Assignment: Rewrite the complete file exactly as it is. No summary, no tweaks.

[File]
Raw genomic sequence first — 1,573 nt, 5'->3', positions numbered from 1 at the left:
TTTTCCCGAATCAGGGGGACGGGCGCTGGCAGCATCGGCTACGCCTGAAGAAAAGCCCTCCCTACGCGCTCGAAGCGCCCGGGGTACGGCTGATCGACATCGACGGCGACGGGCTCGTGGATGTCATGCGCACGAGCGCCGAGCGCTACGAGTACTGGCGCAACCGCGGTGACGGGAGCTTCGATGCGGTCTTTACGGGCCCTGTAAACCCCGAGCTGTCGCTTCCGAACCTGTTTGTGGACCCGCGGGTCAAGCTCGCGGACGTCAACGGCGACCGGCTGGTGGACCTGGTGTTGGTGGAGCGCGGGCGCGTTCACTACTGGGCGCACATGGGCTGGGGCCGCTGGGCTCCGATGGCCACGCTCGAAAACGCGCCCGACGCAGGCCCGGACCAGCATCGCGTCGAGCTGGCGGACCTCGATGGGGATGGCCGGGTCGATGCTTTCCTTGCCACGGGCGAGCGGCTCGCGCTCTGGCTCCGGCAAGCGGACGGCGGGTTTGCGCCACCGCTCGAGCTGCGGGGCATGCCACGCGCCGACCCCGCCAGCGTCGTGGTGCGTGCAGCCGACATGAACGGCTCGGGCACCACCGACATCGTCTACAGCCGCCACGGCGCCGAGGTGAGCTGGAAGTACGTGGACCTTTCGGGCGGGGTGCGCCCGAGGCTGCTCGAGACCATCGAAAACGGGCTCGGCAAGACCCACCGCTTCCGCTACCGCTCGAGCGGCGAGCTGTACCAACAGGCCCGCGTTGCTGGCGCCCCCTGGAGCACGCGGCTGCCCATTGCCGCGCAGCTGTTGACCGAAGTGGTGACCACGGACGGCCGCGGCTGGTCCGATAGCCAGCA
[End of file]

Raw genomic sequence first — 1,573 nt, 5'->3', positions numbered from 1 at the left:
TTTTCCCGAATCAGGGGGACGGGCGCTGGCAGCATCGGCTACGCCTGAAGAAAAGCCCTCCCTACGCGCTCGAAGCGCCCGGGGTACGGCTGATCGACATCGACGGCGACGGGCTCGTGGATGTCATGCGCACGAGCGCCGAGCGCTACGAGTACTGGCGCAACCGCGGTGACGGGAGCTTCGATGCGGTCTTTACGGGCCCTGTAAACCCCGAGCTGTCGCTTCCGAACCTGTTTGTGGACCCGCGGGTCAAGCTCGCGGACGTCAACGGCGACCGGCTGGTGGACCTGGTGTTGGTGGAGCGCGGGCGCGTTCACTACTGGGCGCACATGGGCTGGGGCCGCTGGGCTCCGATGGCCACGCTCGAAAACGCGCCCGACGCAGGCCCGGACCAGCATCGCGTCGAGCTGGCGGACCTCGATGGGGATGGCCGGGTCGATGCTTTCCTTGCCACGGGCGAGCGGCTCGCGCTCTGGCTCCGGCAAGCGGACGGCGGGTTTGCGCCACCGCTCGAGCTGCGGGGCATGCCACGCGCCGACCCCGCCAGCGTCGTGGTGCGTGCAGCCGACATGAACGGCTCGGGCACCACCGACATCGTCTACAGCCGCCACGGCGCCGAGGTGAGCTGGAAGTACGTGGACCTTTCGGGCGGGGTGCGCCCGAGGCTGCTCGAGACCATCGAAAACGGGCTCGGCAAGACCCACCGCTTCCGCTACCGCTCGAGCGGCGAGCTGTACCAACAGGCCCGCGTTGCTGGCGCCCCCTGGAGCACGCGGCTGCCCATTGCCGCGCAGCTGTTGACCGAAGTGGTGACCACGGACGGCCGCGGCTGGTCCGATAGCCAGCA